Yes I want to see them.

  • Crusty Juggler||

  • Fist of Etiquette||

    Hey, cultural appropriators. Enough.

  • Hank Phillips||

    Izzat a real poncho or izzat a Sears poncho?

  • Rich||

    *** whispering ***

    Hello, Frank Zappa.

  • Francisco d'Anconia||

    Clint wuz kultrully propriatin before it wuz kool!

  • Fist of Etiquette||

    Far from representing cultural loss, the evolution of Zinacantec weaving demonstrates how commerce can unleash creativity while affirming identity.

    Seems like lack of creativity was their culture, and that's now lost.

  • Crusty Juggler||

    OT: TreasonNNous op-eds are now being published in the NYT

    Conclusion: They are embracing their Fake News, cosmo status!

  • Griffin3||

    Sugar-freed the link.

  • Crusty Juggler||

    SugarFree's ghost feverishly dry humps my linking soul.

    Here.

  • Eidde||

    "And the rest of the movement has evolved — or devolved — alongside him, from the organizers of the Conservative Political Action Conference who invited Marion Le Pen and Sheriff David Clarke, to the campus conservatives who've doubled down on their strategy of inviting Ann Coulter and her spiritual descendants to speak to the very audiences likely to be most outraged by them. For many campus conservatives, the invitations are driven by a sincere desire to give their values an airing and set off debate. It is, of course, also fun to annoy people who disagree with you."

    Unfortunate moral equivalence.

    The CPAC people were at liberty to invite anyone with assurance the speech would be protected by security and uninterrupted. Yet they still invited trolls.

    Conservative students, on the other hand, still have to establish (or re-establish) the basic right, which precedes even free speech, of not having their scheduled events disrupted by violence. This means they need to invite controversial speakers to put their institutions - and even the local police - to the test - will minimal law and order be maintained?

  • Eidde||

    Without assurance of basic law and order and a guarantee that speakers, once invited, will be heard, then the student groups can't afford the luxury of being finicky in their choice of speakers. They need to lance the boil, shame the colleges (and cops) into doing their jobs and maintaining a civilized atmosphere.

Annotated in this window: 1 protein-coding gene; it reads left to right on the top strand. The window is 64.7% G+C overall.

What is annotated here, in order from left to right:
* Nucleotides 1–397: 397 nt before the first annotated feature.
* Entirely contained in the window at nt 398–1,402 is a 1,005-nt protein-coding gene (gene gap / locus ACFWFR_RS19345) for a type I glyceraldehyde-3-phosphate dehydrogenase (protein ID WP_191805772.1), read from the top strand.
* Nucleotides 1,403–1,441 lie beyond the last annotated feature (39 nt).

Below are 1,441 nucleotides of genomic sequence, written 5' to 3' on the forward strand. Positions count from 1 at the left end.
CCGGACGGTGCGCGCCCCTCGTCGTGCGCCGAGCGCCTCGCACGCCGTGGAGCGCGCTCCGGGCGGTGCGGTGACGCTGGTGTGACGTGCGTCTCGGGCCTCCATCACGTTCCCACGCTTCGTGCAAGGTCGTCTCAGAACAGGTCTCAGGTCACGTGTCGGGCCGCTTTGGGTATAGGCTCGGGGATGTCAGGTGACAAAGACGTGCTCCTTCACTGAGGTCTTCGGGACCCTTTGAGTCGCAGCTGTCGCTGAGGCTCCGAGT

Once they're assured that scheduled events will proceed uninterrupted by lawless violence, it will be time enough to focus on inviting "responsible" speakers. Until then, the priority is defeating the disruptors and restoring law and order, as opposed to caving into disruptors in the name of "responsibility."

  • Jerryskids||

    I think the college conservatives are whiny pussies attempting to play the victim card just about as much as the whiny-ass leftists. You want to put a stop to this heckler's veto shit? Don't just invite Ann Coulter to give a talk on the political scene and then squawk about being shut down by the nob. Invite Ann Coulter and throw in an axe-handle carving demonstration - BYOAH. And a good sharp carving knife. They're already arguing - with a big assist from the media's Greek chorus - that you're racist, misogynist, fascist, hate-filled extremists who should be executed, stop mewling piteously about how hurtful and untrue their words are and go ahead and fight by their rules. They claim words are violence, show them violence.

  • Eidde||

    Nah, just invite those against whom leftists rioted in the past - whether it be a "respectable" type like Murray or Summers, or a "non-respectable" type like Milo or Coulter.

    Make the campus authorities choose between a public-relations black eye or actually enforcing their own rules - and maybe shame the cops into making some arrests.

    Wash, rinse, repeat, until enough thugs have been expelled/arrested/jailed that future events come off peacefully.

    Then go back to inviting respectable people on their own merits.

  • Crusty Juggler||

    OT: Armando Iannucci also got one published